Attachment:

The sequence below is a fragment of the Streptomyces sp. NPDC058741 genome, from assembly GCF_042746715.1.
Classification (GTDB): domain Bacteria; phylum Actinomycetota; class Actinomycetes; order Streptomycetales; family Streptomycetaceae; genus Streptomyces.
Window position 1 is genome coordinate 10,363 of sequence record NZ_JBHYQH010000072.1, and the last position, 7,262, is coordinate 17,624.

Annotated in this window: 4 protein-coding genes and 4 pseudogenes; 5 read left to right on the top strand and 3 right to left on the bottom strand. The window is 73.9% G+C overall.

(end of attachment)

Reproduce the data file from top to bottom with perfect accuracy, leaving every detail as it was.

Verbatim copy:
The sequence below is a fragment of the Streptomyces sp. NPDC058741 genome, from assembly GCF_042746715.1.
Classification (GTDB): domain Bacteria; phylum Actinomycetota; class Actinomycetes; order Streptomycetales; family Streptomycetaceae; genus Streptomyces.
Window position 1 is genome coordinate 10,363 of sequence record NZ_JBHYQH010000072.1, and the last position, 7,262, is coordinate 17,624.

Annotated in this window: 4 protein-coding genes and 4 pseudogenes; 5 read left to right on the top strand and 3 right to left on the bottom strand. The window is 73.9% G+C overall.